The second objective of this study was to evaluate side-to-side asymmetry according to lower limb dominance on mSEBT. Limb dominance does not appear to be a factor related to mSEBT performance in this group of athletes. This result aligns with evidence from other sports16,23 where side-to-side asymmetries on the test were not revealed. Handball female players from this study performed very similarly on their dominant and non-dominant limbs. Indeed, the upper and lower limits of the 95% CI for the level of asymmetry were very similar to the reported MDD (i.e. 5.7 vs 5.87%, 8.79 vs 7.84%, 8.8 vs 7.55% and 4.6 vs 6.7% for ANT, PM, PL direction and COMP score respectively).16 More precisely, none of the 188 athletes exceed the MDD for limb asymmetry in the COMP score, while only 6.9% (13 athletes) overlap it in the ANT and PM direction and 10.6% (20 athletes) in PL direction (Figure 3). These results validate the external validity of the limits found in this sample. Thus, although handball is a sport that is considered highly asymmetrical in nature,25 there does not appear to be a pattern of differences in performance between the two lower limbs. A major side-to-side asymmetry should therefore be carefully addressed as it may reveal a potential risk factor (see below) for future lower limb injuries.20,26 It should be noted that in most studies, the dominant limb is defined as the one used to kick a ball while in handball it systematically refers to the preferred push-off leg.5

The third objective of this study was to determine more specific mSEBT performance and amount of asymmetry according to the player position. This is the first study investigating dynamic postural control across playing position in handball. Team handball is composed of seven players on the court exhibiting various physical profiles.27 For example, wingers are the fastest (15 and 30 m sprint), strongest (counter-movement jump), and most enduring players on handball teams compared to other player positions.27 In addition, female wingers show different physical and anthropometric characteristics than other positions as they are typically lighter and shorter.38 The differences in performance observed in this study could also be explained by positional demands - wing players require more intensive locomotive activity patterns and motor skills such as sprinting, jumping and complex landing with unbalanced distribution than other playing positions.39 Conversely, goalkeeper activity skills could be considered more static than other players. However, differences across player positions did not exceed the MDD with all 95% CI overlapping. Those results indicate trivial differences between player positions so that practitioners can be confident when comparing athletes from several positions on the field. When focusing on pattern of asymmetry, the narrow range of 95% CI obtained after splitting athletes (Figure 5) confirms the homogeneity of the results.

There is consistent evidence that the mSEBT is a relevant test in the context of injury risk.12 Indeed, this test is widely used by sport clinicians to target individuals with higher risk of injury.20,21,26,40–42 Similarly, numerous studies supported the use of this test in the return to sport decision following lower limb injuries such as ACL reconstruction43 and lateral ankle sprains.44,45 While injuries were not prospectively monitored in the athletes included in this study, several results appear to be relevant for clinicians. As previously mentioned, the obtained COMP score in the overall population (94.1%) and each player positions were higher than most reported studies from various sports. Very interestingly, this value was previously described as an important cut-off score, as female basketball players exhibiting a COMP normalized reach distance lower than 94.0% were 6.5 times more likely to sustain a lower extremity injury.26 It appears therefore important for medical and technical staff to consider this value as a minimum target for female handball players in the context of injury prevention and the process of return to sport. Similarly, side-to-side asymmetry is a key factor for injury risk,15,20,26 normative values were therefore calculated in this populations. Results show that 95%CI of normalized asymmetry never exceed 3% regardless the direction and player position. Stiffler et al.20 showed higher risk of lower limb injuries when normalized asymmetry was > 4.5% in the ANT direction, with athletes in the injured group demonstrating 1.9% limb length greater anterior asymmetry on average than those in the healthy group. When applying the cut-off score of 4.5% normalized asymmetry in the ANT direction it represents 22 athletes (11.7%) in our population. Similarly, basketball players exhibiting absolute asymmetric performance greater than 4 cm in the ANT direction were 2.5 times more likely to sustain lower limb injuries.26 In handball, wing players were more likely to sustain injuries than other positions.28 Handball coaches and clinicians should be alerted when their players fall outside the reported 95%CI of mSEBT scores and limb asymmetry (Figure 4 et 5). However, prospective studies are needed to confirm and clarify current results and estimates for the population and determine specific asymmetry cut-off scores for team handball players.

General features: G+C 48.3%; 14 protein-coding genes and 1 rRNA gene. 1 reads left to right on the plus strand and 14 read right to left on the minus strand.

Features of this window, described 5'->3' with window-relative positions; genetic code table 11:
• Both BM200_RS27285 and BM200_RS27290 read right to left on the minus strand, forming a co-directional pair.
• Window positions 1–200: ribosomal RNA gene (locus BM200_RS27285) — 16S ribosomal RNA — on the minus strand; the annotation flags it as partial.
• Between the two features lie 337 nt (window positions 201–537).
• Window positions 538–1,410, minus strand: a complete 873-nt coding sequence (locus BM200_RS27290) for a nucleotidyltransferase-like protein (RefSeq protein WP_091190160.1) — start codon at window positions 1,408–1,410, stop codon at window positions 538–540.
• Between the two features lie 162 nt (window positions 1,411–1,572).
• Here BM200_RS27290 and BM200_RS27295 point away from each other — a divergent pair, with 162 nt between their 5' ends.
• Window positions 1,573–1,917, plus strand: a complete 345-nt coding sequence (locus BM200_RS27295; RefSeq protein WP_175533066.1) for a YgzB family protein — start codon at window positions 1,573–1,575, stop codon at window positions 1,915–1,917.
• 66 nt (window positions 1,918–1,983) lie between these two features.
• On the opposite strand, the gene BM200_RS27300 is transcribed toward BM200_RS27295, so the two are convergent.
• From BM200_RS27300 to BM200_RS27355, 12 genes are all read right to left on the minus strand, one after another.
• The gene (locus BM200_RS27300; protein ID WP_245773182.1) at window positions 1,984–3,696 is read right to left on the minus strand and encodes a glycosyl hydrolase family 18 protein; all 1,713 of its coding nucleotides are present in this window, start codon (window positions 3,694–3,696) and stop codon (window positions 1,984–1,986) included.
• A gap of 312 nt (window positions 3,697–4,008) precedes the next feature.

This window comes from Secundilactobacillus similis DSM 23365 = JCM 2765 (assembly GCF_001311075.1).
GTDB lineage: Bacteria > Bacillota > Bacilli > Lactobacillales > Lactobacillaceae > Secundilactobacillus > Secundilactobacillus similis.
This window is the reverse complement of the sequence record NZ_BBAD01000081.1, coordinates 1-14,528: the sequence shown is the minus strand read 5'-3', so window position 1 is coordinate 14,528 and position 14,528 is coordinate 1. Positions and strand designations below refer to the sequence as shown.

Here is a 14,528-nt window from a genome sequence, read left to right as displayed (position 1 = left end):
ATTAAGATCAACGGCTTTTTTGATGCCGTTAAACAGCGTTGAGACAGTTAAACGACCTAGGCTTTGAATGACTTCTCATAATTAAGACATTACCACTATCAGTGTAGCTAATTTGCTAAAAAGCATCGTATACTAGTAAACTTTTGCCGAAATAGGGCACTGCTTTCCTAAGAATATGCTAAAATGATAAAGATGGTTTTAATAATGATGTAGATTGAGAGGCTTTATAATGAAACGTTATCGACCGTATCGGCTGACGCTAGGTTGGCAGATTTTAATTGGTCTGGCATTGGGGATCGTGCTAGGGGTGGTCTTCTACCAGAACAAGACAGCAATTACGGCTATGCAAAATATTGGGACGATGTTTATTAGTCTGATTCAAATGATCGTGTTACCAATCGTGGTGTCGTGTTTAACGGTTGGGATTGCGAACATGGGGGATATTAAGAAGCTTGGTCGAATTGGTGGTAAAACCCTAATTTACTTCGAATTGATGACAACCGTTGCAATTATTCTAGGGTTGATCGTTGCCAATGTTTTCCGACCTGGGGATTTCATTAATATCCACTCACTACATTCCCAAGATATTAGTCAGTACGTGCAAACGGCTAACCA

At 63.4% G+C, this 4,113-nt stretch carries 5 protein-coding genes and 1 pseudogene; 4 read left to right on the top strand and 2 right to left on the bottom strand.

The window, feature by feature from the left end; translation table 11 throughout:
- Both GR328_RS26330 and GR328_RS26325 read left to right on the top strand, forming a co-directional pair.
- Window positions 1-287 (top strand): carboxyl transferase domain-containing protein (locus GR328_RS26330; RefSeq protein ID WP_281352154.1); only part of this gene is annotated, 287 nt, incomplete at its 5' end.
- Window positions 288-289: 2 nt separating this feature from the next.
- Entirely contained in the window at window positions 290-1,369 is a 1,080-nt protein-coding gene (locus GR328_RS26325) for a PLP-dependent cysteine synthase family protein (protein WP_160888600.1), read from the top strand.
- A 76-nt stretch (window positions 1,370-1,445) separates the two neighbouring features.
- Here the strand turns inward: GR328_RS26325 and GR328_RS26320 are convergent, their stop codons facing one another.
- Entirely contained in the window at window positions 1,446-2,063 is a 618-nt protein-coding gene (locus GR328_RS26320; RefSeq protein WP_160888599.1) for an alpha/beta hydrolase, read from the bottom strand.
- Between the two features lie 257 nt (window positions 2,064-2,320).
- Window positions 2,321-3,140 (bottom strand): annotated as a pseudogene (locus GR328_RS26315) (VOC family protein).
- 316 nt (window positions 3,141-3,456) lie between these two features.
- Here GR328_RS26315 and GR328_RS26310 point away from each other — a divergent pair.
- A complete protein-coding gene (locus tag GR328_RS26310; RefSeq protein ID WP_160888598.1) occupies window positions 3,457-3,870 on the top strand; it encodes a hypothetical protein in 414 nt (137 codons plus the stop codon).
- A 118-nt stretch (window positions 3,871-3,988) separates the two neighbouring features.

Limitations of this study include the players’ background regarding sports activities before handball.25 It can be argued that practice history before handball could allocate skills that influence performance on mSEBT. Furthermore, the tournament lasted three days and some teams were evaluated at the beginning and others at the end of the competition. Moreover, performance is also influenced by age and sex.13,23 Since participants were all recruited from young elite women’s handball teams, the results may not be generalizable to other age groups, participation levels or sport disciplines. Further studies are therefore needed for male handball athletes and across different age groups and ability levels.


In this study, a large normative database of mSEBT performance among young, elite, healthy handball players was established. Female handball players are considered a high-risk population for lower limb injuries. Clinicians can use these results as a comparison for preseason baseline testing, to evaluate the rehabilitation process when baseline characteristics are missing or as return to sport criteria. Limb dominance did not influence performance so side-to-side asymmetry that exceeds established MDDs should alert clinicians and coaches as a potential risk of future injuries. These findings should be used with caution when comparing athletes from different sport populations. Further prospective studies are needed to establish accurate cut-off scores for injury risk.


This study was approved by the Regional Ethics Committee from Savoie-Mont Blanc University.


The authors have no conflicts of interest


The authors would like to thank Aurélie Collomb-Clerc for her precious help during the experimentation, the technical and medical staff of each team for their time and confidence, and all the volunteers who worked for the organization of the competition. The authors also thank all the athletes who volunteered to participate in this study as well as the French Handball Federation.